Fear of being judged

Fear of being judged
We sometimes feel targeted by other people’s judgment or criticism of our parenting attitudes, life choices or children’s behaviours.

“When my first son was born, I had a friend who would give me lots of advice about how to raise my son. That put a lot of pressure on me,” says Geneviève, the mother of 9-year-old Jacob, 4-year-old Elliot and 2-year old Raphaël. “I was afraid she’d think I was a bad mother if I wasn’t able to do everything like her.”

Karina, for her part, works long hours. Her partner, whose job is a little less demanding, takes incredibly good care of their 5-year-old daughter. “People say things to me like: ‘What will you do when your daughter has homework?’ or ‘What do you mean you never have supper with your daughter?’ My male colleagues never get those kinds of comments!”

We sometimes feel targeted by other people’s judgment or criticism of our parenting attitudes, life choices or children’s behaviours. Geneviève Henry finds it hard to avoid it completely. “The way you react as a parent can’t always make everyone happy. Faced with the same situations, some people may do the same thing you did, others, the complete opposite.”

It’s better to stay true to your values and what you believe is best for your child, without letting yourself be influenced by what you think others think.

If you’re constantly afraid of being judged, it’ll be harder for you to feel comfortable in your role as a parent and to make the best decisions for your family. Geneviève understood this with the birth of her second son. “I finally found confidence in myself and made my own decision about the type of mother I wanted to be. As long as my children are loved, safe, have the proper guidance and everything they need, everything is fine!”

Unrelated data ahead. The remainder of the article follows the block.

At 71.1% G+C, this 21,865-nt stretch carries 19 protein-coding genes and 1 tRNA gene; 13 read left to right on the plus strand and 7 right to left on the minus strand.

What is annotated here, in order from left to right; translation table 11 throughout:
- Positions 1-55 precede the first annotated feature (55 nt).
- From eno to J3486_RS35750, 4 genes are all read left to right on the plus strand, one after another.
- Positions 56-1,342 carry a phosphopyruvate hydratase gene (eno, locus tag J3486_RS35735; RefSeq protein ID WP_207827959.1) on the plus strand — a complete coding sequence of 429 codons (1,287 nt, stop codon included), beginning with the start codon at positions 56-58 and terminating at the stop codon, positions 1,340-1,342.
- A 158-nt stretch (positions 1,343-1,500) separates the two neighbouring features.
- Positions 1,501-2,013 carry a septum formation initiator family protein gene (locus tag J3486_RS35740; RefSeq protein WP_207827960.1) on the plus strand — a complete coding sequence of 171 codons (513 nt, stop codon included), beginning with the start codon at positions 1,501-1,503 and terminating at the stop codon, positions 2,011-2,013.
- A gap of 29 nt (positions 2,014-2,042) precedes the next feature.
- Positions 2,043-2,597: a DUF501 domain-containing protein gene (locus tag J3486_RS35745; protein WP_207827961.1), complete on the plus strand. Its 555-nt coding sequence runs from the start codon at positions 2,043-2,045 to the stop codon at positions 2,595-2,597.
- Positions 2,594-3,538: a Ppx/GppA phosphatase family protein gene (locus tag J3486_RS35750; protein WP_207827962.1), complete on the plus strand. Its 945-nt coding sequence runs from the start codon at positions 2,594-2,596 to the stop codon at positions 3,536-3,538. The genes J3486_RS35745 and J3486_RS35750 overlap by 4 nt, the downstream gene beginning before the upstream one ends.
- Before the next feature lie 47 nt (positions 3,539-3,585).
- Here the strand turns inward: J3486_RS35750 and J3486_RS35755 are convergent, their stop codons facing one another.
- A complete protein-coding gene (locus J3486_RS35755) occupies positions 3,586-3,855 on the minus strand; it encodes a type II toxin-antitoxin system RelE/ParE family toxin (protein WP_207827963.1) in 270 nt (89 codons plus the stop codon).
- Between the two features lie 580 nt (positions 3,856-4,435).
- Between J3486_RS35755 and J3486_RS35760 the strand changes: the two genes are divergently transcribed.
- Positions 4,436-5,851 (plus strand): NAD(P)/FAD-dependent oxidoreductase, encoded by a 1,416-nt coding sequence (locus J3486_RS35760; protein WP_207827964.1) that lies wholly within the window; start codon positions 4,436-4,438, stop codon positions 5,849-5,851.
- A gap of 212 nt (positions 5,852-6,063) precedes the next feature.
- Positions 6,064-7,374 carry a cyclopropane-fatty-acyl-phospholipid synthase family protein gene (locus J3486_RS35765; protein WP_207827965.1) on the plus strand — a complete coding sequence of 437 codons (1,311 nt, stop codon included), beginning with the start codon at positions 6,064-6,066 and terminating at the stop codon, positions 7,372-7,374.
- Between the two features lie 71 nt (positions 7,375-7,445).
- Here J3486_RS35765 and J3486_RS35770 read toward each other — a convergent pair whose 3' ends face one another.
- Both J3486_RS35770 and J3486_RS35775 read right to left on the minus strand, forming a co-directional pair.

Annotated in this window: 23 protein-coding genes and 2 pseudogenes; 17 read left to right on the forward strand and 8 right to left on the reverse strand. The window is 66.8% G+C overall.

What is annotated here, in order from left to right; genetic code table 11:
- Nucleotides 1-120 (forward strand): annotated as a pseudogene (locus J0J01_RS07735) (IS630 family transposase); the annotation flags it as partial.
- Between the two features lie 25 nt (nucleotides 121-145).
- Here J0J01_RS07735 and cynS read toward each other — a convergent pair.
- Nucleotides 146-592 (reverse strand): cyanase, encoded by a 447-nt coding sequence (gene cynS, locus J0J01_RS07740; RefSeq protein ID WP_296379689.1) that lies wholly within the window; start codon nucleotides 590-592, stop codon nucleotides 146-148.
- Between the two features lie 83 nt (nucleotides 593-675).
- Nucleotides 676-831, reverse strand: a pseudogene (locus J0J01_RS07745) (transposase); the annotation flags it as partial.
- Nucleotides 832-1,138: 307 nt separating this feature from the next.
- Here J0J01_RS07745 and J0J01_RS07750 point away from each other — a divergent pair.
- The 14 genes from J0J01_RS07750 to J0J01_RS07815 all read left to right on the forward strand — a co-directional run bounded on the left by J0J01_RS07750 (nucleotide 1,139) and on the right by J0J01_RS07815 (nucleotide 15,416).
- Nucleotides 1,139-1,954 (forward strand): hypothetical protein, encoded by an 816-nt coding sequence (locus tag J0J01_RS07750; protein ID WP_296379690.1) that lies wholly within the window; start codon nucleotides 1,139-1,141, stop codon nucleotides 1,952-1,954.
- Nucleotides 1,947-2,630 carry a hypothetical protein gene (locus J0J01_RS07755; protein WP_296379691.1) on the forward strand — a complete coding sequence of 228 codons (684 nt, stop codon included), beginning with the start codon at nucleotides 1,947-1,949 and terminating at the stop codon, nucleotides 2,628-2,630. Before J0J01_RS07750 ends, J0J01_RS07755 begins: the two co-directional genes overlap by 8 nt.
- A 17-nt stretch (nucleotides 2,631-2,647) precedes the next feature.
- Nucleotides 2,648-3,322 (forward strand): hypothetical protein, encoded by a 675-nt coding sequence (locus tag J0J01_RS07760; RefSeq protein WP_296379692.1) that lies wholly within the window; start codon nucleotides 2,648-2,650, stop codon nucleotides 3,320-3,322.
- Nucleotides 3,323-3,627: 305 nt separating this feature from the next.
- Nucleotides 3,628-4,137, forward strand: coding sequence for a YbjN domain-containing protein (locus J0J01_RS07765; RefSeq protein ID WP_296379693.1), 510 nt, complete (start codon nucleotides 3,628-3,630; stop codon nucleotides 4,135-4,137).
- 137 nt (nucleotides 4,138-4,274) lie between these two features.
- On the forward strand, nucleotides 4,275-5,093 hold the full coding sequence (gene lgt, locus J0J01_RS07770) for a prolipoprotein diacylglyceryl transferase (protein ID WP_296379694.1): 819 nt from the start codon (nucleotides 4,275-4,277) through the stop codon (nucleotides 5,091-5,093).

Some strategies to stop being afraid of what others will think:
  • Reframe what you’re thinking. Sometimes, people really are judging us, but at other times, it’s the product of our imaginations. Why not get into the habit of asking yourself if your thoughts are based on evidence? Did that person actually make a comment? If the answer is no, ask yourself the following questions: “When other people see my son throwing a tantrum, are they really thinking badly about me? And if so, is it really that big of a deal?”
  • Remember that you know your child best. You are in the best position to make any decisions regarding your child. It’s obviously a good idea to be well informed and to seek advice on how to take care of him and guide him properly, but in the end, the decisions are yours to make.
  • See criticism as an opportunity to learn. It’s easier if you don’t take all criticism as a personal attack, suggests psychologist Nicolas Chevrier. “Sometimes criticism can really help us improve. If you remain open to it, you may be able to benefit from the experiences of others.”
  • Stay away from people who are hypercritical. If someone judges your parenting skills without adding anything constructive, the wisest choice may be to keep your distance. Same thing with social media. In some discussion forums, parents are quick to judge. Why continue to seek them out?
Are dads happier?
Do fathers find it easier to be happy than mothers? According to a study led by the University of British Columbia and two American universities published in 2012, the answer is “yes.” Fathers are also said to be happier than men who don’t have children.
But this finding is not unanimous. “I see just as many men in my practice as women who put pressure on themselves or who are anxious about their parenting skills,” says psychologist Nicolas Chevrier. He believes it has more to do with personality than gender.
Among women, however, researchers have noted that having children or not makes no difference. This may be because mothers take on more responsibilities and duties than fathers. The debate continues.

The important thing is to set realistic expectations about your role as a parent.